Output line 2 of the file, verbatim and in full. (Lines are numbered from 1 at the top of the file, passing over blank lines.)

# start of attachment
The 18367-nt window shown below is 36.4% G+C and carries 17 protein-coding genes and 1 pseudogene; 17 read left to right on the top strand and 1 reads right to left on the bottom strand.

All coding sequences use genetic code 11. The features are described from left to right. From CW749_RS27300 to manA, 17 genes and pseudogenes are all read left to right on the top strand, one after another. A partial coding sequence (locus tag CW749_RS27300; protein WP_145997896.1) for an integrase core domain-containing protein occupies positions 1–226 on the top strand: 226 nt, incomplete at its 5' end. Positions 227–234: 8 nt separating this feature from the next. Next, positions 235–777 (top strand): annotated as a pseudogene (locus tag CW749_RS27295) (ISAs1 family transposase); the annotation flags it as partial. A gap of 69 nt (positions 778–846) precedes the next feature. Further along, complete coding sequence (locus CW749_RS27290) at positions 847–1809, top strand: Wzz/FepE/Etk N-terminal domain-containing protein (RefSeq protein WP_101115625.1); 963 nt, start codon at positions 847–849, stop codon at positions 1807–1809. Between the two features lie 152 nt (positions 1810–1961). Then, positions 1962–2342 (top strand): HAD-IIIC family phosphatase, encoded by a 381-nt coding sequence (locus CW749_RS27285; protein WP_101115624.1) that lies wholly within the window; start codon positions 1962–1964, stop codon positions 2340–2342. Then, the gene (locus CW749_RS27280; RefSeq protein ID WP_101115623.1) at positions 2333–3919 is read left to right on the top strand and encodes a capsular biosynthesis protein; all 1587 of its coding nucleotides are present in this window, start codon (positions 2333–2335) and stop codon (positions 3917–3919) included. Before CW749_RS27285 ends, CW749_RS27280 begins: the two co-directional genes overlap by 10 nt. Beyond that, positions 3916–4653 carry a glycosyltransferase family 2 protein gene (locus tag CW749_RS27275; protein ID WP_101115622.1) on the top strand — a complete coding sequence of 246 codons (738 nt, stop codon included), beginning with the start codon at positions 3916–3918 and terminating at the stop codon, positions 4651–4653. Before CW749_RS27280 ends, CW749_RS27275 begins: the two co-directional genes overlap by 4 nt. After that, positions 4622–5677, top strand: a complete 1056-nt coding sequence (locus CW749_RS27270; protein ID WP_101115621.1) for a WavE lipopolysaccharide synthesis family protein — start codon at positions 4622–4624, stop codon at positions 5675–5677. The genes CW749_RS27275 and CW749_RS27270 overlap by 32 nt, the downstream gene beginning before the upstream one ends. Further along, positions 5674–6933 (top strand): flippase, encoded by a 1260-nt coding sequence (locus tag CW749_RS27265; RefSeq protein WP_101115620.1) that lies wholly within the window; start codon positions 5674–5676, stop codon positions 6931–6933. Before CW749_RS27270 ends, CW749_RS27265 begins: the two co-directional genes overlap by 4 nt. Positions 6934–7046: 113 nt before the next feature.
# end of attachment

All coding sequences use genetic code 11. The features are described from left to right. From CW749_RS27300 to manA, 17 genes and pseudogenes are all read left to right on the top strand, one after another. A partial coding sequence (locus tag CW749_RS27300; protein WP_145997896.1) for an integrase core domain-containing protein occupies positions 1–226 on the top strand: 226 nt, incomplete at its 5' end. Positions 227–234: 8 nt separating this feature from the next. Next, positions 235–777 (top strand): annotated as a pseudogene (locus tag CW749_RS27295) (ISAs1 family transposase); the annotation flags it as partial. A gap of 69 nt (positions 778–846) precedes the next feature. Further along, complete coding sequence (locus CW749_RS27290) at positions 847–1809, top strand: Wzz/FepE/Etk N-terminal domain-containing protein (RefSeq protein WP_101115625.1); 963 nt, start codon at positions 847–849, stop codon at positions 1807–1809. Between the two features lie 152 nt (positions 1810–1961). Then, positions 1962–2342 (top strand): HAD-IIIC family phosphatase, encoded by a 381-nt coding sequence (locus CW749_RS27285; protein WP_101115624.1) that lies wholly within the window; start codon positions 1962–1964, stop codon positions 2340–2342. Then, the gene (locus CW749_RS27280; RefSeq protein ID WP_101115623.1) at positions 2333–3919 is read left to right on the top strand and encodes a capsular biosynthesis protein; all 1587 of its coding nucleotides are present in this window, start codon (positions 2333–2335) and stop codon (positions 3917–3919) included. Before CW749_RS27285 ends, CW749_RS27280 begins: the two co-directional genes overlap by 10 nt. Beyond that, positions 3916–4653 carry a glycosyltransferase family 2 protein gene (locus tag CW749_RS27275; protein ID WP_101115622.1) on the top strand — a complete coding sequence of 246 codons (738 nt, stop codon included), beginning with the start codon at positions 3916–3918 and terminating at the stop codon, positions 4651–4653. Before CW749_RS27280 ends, CW749_RS27275 begins: the two co-directional genes overlap by 4 nt. After that, positions 4622–5677, top strand: a complete 1056-nt coding sequence (locus CW749_RS27270; protein ID WP_101115621.1) for a WavE lipopolysaccharide synthesis family protein — start codon at positions 4622–4624, stop codon at positions 5675–5677. The genes CW749_RS27275 and CW749_RS27270 overlap by 32 nt, the downstream gene beginning before the upstream one ends. Further along, positions 5674–6933 (top strand): flippase, encoded by a 1260-nt coding sequence (locus tag CW749_RS27265; RefSeq protein WP_101115620.1) that lies wholly within the window; start codon positions 5674–5676, stop codon positions 6931–6933. Before CW749_RS27270 ends, CW749_RS27265 begins: the two co-directional genes overlap by 4 nt. Positions 6934–7046: 113 nt before the next feature.